Category Archives: Television
Babylon 5 (1993 – 1998) is second only to Star Trek: Deep Space Nine in my mind. In my last post I took the time to discuss one of Babylon 5’s most important characters – Londo Mollari – and so I thought it would be appropriate to discuss the show in its entirety (spoiler free of course). The show is not only solid entertainment, but its background offers insight and advice to anyone who wants to tell a rich, thought-provoking story in television. Each season is like a chapter in a book, or rather a novel in a book series. The next season builds on the former while telling events critical to the overall story that make it distinct from the other five.
Babylon 5 is unique among all television shows, and indeed, all movie franchises, in that the entire story was planned out, from beginning to end, before the show’s pilot aired across America. However, the story originally envisioned by the creator, J. Michael Straczynski (JMS), was not the one that aired.
I like to think I have seen plenty of movies in my young life. I also like to think that I’ve seen plenty of television, having over 128 seasons of television on DVD. While I have not seen all the great movies, or all the great TV shows, I’m reasonably comfortable in the title of this blog post. Across all the characters I remember from the many hours I’ve sunk into modern entertainment, none come across to me as tragic as Babylon 5’s Londo Mollari. Certainly there are other characters that give Londo a run for his money – Dukie from The Wire to name one – but none are so grandiose in scope – so Shakespearean without the melodrama – than the life of Londo Mollari. From “Midnight on the Firing Line,” the very first episode of Babylon 5, we know of Londo’s fate: He will die being choked by G’Kar, another main character of the series.
In Over/Under, the Blog writers will discuss two similar pieces of film, music, book, or other culture and which of these is overrated by the popular consensus and underrated by most people. Feel free to comment below with your own views!
To date, The West Wing remains unique in American television history. The show’s story lives, breathes, and talks American politics. The only show of its kind to last more than two seasons.
It was created, produced, and mainly written by Aaron Sorkin (writer of The Social Network) for its first four seasons. (Mr. Sorkin departed after the show’s fourth season concluded). The show in its entirety concentrates on the day-to-day operations of Democratic President Josiah Bartlett and his personal staff.
On June 17th, 1971, President Nixon declared what is now known as the war on drugs, saying that drug abuse is “public enemy number one.” Forty years later, this “war” is no closer to being won that when it began. If anything, drug use is on the rise, and as a result of forty years of policies emphasizing prevention over treatment, America incarcerates more people, as percentage of its population, than any other Western nation.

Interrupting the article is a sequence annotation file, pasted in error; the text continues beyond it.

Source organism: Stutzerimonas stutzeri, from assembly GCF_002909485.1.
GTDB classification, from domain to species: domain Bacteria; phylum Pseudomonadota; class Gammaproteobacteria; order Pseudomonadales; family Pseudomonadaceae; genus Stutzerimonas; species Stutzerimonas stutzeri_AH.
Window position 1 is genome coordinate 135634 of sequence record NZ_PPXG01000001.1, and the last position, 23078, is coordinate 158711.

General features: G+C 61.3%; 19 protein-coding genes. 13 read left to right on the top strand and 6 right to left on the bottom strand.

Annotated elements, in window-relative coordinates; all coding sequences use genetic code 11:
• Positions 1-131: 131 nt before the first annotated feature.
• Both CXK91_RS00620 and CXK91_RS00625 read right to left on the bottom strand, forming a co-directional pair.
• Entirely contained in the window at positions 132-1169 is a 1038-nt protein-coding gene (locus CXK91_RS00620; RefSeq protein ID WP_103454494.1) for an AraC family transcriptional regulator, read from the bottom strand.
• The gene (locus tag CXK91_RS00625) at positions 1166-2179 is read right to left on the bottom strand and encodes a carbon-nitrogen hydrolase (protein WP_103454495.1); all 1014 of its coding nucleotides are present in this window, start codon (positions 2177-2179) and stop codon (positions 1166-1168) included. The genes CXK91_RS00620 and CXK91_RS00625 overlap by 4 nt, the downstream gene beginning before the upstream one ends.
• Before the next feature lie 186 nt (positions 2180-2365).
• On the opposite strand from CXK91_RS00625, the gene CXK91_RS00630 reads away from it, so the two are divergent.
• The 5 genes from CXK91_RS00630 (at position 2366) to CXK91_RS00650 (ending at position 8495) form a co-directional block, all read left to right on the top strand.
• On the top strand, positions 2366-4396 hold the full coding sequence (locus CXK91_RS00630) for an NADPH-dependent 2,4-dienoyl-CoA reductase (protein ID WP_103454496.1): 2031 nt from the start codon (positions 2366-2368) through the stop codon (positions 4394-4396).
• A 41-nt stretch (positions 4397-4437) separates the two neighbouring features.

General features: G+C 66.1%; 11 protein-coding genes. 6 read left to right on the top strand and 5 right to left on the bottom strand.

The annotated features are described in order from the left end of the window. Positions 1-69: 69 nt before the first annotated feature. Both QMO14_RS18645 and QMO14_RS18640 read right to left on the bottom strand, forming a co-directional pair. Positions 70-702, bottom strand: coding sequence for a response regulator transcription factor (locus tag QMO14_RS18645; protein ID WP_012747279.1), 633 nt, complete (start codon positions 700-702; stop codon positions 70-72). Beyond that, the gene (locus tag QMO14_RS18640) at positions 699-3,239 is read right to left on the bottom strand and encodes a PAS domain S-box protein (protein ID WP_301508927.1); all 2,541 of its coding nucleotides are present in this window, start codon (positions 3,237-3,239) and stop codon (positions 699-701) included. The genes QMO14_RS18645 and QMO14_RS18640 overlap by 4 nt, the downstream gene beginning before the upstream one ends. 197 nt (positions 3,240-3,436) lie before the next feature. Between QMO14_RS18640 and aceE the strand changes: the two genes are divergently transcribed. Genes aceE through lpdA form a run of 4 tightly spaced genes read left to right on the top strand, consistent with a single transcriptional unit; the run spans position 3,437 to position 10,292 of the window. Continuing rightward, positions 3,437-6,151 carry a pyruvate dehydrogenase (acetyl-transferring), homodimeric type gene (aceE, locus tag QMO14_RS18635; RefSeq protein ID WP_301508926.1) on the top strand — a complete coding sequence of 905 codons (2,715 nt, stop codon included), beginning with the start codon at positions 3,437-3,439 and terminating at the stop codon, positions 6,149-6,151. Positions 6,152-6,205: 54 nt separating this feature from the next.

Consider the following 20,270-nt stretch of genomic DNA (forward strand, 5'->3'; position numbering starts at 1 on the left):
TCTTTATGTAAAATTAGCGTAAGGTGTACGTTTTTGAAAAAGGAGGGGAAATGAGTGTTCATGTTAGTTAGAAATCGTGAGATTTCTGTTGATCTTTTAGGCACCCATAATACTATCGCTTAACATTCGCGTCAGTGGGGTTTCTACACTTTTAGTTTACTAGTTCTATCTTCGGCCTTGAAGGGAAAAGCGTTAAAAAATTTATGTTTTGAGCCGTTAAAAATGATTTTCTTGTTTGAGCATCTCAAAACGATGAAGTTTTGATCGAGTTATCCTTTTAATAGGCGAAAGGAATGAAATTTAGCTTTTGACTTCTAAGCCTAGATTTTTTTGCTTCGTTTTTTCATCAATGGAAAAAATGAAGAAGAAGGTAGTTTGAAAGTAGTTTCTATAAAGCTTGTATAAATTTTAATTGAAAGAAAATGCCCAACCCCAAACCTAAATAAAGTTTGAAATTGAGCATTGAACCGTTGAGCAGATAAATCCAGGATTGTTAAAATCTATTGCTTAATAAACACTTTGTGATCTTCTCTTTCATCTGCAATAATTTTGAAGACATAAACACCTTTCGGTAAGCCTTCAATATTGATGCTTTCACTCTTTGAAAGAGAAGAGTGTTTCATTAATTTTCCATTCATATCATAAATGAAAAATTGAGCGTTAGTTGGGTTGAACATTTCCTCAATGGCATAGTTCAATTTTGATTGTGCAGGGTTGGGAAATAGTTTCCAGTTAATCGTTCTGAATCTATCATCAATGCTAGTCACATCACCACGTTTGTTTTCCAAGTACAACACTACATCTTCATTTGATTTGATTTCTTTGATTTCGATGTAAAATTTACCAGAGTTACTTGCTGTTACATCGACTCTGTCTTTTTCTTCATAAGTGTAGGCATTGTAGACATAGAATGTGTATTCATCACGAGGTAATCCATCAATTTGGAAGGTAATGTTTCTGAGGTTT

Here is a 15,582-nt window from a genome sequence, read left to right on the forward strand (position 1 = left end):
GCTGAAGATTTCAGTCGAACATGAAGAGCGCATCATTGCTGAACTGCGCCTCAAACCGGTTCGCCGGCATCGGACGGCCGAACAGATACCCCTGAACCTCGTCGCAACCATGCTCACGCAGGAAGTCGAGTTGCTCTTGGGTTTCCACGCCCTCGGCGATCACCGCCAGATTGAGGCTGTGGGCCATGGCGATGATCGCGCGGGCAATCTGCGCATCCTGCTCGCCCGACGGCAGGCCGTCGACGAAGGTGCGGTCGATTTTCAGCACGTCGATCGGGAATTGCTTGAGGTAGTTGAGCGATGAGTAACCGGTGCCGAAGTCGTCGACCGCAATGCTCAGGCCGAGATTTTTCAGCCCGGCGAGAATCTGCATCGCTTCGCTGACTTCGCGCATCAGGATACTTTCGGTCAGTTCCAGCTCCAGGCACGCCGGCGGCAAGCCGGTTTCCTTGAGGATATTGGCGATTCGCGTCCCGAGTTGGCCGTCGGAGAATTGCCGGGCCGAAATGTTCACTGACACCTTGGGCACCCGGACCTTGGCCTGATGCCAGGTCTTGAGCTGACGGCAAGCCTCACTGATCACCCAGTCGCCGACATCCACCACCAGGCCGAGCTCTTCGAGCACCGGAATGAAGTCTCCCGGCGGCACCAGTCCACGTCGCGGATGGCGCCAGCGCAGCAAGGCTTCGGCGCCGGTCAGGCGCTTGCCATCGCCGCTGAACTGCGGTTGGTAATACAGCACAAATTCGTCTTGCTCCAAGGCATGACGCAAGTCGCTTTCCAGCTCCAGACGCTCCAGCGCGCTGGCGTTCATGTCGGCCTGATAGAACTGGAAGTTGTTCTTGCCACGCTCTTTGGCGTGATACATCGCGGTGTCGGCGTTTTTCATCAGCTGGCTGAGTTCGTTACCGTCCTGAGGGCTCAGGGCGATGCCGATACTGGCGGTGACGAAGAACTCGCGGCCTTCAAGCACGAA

After forty years of trying to solve a problem one way, only for that problem to get worse, wouldn’t you say it’s time to reevaluate the situation?
The creators of The Wire certainly thought as much. And so they wrote about it.
“The Social Assassin” is at it again, offering new, awkward situations that offer hearty laughs, as well as ironic sociological truths. Following up a season which reunited the cast of “Seinfeld” in what amounted to quite possibly one of the cleverest devices in television history, David enlisted some extra writers to provide the show with fresh, original plots while still retaining core LD tropes. I’m going to provide you an episode-by-episode review of “Curb”, as well as evaluate the season as a whole in comparison to the overall season.
Now I’m going to start this off being completely honest. I’m not really much of a TV enthusiast. I didn’t bring any season DVD’s with me to college and I’ve never seen an episode of Star-trek. The only reality show I watch is Survivor and I’m not all that concerned that, as an out-of-stater, I don’t know what channels are what.
I guess you’re probably thinking that I’m not all that qualified to write about TV. And maybe I’m not, but sure, I know what it’s like to hold a show near and dear. We all remember the first show we ever fell for. The first time we got completely and totally sucked in, enraptured, entranced. We all know what it’s like to count down the days of the week until said program is on, counting down the hours until we glue our asses to the couch for sixty beautiful minutes….
Obviously that scene loses some of its significance if you haven’t seen the previous eight episodes of The Wire, but the key takeaway should still be able to resonate with you: Omar’s a badass. Indeed, Omar is the most badass homosexual character in the history of television and movies.
And he’s comin’ to Community.